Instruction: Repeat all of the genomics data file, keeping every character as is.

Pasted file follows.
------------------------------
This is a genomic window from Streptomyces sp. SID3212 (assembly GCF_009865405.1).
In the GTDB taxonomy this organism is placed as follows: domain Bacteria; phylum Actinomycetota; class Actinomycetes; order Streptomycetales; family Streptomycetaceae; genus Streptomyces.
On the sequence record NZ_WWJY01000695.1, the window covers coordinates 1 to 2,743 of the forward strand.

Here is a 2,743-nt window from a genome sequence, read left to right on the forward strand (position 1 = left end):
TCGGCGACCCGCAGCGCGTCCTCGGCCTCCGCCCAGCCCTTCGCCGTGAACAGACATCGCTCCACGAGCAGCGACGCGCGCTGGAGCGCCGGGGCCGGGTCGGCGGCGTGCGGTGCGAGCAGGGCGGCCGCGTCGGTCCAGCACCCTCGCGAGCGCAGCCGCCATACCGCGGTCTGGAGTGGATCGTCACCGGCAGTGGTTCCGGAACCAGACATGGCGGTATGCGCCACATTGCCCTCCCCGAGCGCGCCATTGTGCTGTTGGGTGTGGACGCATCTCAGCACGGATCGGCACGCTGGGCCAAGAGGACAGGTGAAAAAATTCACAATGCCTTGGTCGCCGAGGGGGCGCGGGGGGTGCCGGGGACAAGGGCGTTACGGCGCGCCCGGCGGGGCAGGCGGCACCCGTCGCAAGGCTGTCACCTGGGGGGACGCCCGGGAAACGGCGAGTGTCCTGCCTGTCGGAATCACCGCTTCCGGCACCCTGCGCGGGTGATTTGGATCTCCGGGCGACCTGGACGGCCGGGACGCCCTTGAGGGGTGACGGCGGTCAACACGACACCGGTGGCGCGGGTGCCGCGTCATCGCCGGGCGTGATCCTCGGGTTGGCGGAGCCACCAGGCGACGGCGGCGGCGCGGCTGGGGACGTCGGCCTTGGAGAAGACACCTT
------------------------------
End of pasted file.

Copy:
This is a genomic window from Streptomyces sp. SID3212 (assembly GCF_009865405.1).
In the GTDB taxonomy this organism is placed as follows: domain Bacteria; phylum Actinomycetota; class Actinomycetes; order Streptomycetales; family Streptomycetaceae; genus Streptomyces.
On the sequence record NZ_WWJY01000695.1, the window covers coordinates 1 to 2,743 of the forward strand.

Here is a 2,743-nt window from a genome sequence, read left to right on the forward strand (position 1 = left end):
TCGGCGACCCGCAGCGCGTCCTCGGCCTCCGCCCAGCCCTTCGCCGTGAACAGACATCGCTCCACGAGCAGCGACGCGCGCTGGAGCGCCGGGGCCGGGTCGGCGGCGTGCGGTGCGAGCAGGGCGGCCGCGTCGGTCCAGCACCCTCGCGAGCGCAGCCGCCATACCGCGGTCTGGAGTGGATCGTCACCGGCAGTGGTTCCGGAACCAGACATGGCGGTATGCGCCACATTGCCCTCCCCGAGCGCGCCATTGTGCTGTTGGGTGTGGACGCATCTCAGCACGGATCGGCACGCTGGGCCAAGAGGACAGGTGAAAAAATTCACAATGCCTTGGTCGCCGAGGGGGCGCGGGGGGTGCCGGGGACAAGGGCGTTACGGCGCGCCCGGCGGGGCAGGCGGCACCCGTCGCAAGGCTGTCACCTGGGGGGACGCCCGGGAAACGGCGAGTGTCCTGCCTGTCGGAATCACCGCTTCCGGCACCCTGCGCGGGTGATTTGGATCTCCGGGCGACCTGGACGGCCGGGACGCCCTTGAGGGGTGACGGCGGTCAACACGACACCGGTGGCGCGGGTGCCGCGTCATCGCCGGGCGTGATCCTCGGGTTGGCGGAGCCACCAGGCGACGGCGGCGGCGCGGCTGGGGACGTCGGCCTTGGAGAAGACACCTT